Nick Florentino, a junior business major, said he’d spend it on books for school.
This spring, the federal government is planning on handing out checks to millions of Americans in hopes of kicking the economy back into gear. President George W. Bush signed the bill Feb. 13. To the ear untrained in economics, this sounds like a pretty good idea.
Economics professor J. Tucker Taylor doesn’t buy into the logic behind the rebates, however. He said he thinks it’s an effort by Republicans to avoid sounding soft on the recession everyone’s been talking about lately.
Political ploy or not, the money sounds great. College students all around need a little more money, regardless of what they might spend it on.
“College kids would be a better demographic than the affluent professional middle class, which is where most of it’s going to go, but not as good as giving it to poor people, nearly poor people and lower working-class people,” Taylor said.
The poorer the person, the higher their propensity to spend money, Tomczyk said. The wealthy are less likely to notice rebate checks and more likely to hoard the money.
But he also said that if people use the rebates to pay off debt, they’ll be ineffective because that’s the same as “saving” money, so to speak. This begs the question, won’t poorer people just use it to pay off debt and therefore render it ineffective?
Which is why college kids are the best candidates to receive the rebates. They don’t have to worry about debt for at least a few months, if not a few years.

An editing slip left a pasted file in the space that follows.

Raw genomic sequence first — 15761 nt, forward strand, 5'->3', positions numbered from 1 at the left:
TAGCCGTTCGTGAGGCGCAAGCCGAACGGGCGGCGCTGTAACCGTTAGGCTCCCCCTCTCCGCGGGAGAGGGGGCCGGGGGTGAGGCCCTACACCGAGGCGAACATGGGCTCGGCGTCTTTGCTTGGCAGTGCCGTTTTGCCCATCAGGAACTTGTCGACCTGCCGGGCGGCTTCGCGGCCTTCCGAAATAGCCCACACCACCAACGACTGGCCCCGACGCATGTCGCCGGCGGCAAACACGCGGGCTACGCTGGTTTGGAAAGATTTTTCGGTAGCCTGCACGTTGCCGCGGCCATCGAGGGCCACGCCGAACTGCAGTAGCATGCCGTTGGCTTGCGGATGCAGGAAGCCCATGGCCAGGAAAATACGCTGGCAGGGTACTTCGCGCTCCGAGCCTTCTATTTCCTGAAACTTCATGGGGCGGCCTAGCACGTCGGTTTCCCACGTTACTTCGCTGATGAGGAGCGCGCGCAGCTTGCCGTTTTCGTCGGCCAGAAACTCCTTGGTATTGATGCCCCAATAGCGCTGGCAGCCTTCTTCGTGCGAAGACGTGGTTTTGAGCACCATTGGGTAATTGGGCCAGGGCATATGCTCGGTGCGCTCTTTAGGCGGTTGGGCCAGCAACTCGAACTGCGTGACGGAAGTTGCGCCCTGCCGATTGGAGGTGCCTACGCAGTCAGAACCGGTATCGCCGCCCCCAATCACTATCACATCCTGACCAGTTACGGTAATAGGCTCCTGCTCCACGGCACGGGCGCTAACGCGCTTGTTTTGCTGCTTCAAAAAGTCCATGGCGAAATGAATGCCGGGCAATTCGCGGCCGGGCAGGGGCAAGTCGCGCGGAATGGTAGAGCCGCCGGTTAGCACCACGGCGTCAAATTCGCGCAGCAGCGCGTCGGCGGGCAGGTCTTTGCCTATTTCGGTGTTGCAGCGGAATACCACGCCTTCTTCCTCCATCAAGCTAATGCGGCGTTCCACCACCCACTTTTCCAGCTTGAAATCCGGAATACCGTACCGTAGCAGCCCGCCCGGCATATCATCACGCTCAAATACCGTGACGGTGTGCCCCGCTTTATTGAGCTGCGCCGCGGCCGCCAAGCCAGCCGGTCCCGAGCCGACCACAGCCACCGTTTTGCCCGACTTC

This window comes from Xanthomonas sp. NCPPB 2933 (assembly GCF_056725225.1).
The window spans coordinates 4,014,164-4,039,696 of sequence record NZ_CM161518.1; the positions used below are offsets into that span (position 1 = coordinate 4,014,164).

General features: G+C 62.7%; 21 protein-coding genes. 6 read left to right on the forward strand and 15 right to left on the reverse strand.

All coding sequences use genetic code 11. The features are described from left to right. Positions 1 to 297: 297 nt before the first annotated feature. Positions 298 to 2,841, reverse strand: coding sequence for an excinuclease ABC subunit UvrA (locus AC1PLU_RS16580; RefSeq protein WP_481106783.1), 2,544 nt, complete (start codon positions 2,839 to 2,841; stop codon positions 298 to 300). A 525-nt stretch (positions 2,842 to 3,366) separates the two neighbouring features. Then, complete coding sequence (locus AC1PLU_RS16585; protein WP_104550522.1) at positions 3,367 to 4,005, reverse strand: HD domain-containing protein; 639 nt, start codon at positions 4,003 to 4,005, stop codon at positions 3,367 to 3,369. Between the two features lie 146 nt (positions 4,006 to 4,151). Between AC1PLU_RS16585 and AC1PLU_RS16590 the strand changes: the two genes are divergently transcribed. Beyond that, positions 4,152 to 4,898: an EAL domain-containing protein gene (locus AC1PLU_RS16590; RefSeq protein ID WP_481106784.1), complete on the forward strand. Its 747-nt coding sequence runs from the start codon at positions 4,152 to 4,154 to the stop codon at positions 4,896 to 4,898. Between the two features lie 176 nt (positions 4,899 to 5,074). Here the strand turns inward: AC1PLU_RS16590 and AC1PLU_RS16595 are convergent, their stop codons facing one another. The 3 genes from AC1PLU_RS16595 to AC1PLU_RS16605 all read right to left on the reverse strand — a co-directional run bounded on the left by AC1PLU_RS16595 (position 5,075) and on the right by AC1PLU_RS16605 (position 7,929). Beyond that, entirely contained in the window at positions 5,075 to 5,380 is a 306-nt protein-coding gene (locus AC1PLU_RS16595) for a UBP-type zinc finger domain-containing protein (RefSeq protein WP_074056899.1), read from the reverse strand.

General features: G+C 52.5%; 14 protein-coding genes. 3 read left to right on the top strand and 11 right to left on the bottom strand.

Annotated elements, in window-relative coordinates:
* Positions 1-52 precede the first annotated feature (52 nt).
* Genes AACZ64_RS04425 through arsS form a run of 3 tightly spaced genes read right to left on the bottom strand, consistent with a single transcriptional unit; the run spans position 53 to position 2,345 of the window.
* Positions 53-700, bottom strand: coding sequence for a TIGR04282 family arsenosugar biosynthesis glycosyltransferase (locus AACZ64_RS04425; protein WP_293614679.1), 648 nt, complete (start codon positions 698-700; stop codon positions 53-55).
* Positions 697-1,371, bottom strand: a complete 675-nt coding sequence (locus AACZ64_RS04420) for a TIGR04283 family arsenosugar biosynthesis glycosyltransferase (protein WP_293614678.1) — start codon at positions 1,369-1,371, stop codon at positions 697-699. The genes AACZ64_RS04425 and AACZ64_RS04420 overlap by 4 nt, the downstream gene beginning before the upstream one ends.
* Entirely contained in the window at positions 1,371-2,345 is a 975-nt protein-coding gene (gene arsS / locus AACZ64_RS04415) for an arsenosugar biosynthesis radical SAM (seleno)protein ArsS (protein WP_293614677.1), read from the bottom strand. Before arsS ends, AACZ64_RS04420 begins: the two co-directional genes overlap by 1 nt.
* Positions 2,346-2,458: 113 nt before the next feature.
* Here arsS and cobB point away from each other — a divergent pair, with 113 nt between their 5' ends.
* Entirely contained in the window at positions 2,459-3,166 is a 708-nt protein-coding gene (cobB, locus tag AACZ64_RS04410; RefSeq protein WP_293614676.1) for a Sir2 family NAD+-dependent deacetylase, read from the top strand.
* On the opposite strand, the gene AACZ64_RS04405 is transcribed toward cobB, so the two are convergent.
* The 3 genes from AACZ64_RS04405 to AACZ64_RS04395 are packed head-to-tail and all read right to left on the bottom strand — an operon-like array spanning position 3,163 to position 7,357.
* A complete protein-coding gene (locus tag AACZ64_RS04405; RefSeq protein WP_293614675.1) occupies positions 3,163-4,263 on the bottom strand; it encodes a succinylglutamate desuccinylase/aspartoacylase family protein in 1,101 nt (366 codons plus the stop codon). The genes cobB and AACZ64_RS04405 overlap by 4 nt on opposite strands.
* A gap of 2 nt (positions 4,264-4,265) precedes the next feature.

And until all that college debt catches up to them, their favorite things to purchase seem to be iPods, laptops and textbooks, which everyone needs but nobody really wants to dish out the cash to buy.
Demand for a lot of these things would lead to the creation of more jobs, which Taylor said is the whole idea. More jobs would help stimulate the economy.
Another favorite purchase among college kids is food.
Tomczyk explained that every little bit helps by referencing his idea to spend some of the money on dinner out. All spending becomes someone else’s income, which in turn helps the economy.
So, students in college would once again be the best choice. Without too much immediate debt while in school, they are less of a risk to spend it on credit card bills or other payments that would mean about the same as saving.
There’s a psychological aspect to spending – if people feel good about getting money, then they’re more likely to spend it, Tomczyk said.
No demographic would be more excited about getting a $300 check in the mail than students here at Temple.
Come springtime, look for that check in the mail.
Morgan A. Zalot can be reached at firstname.lastname@example.org.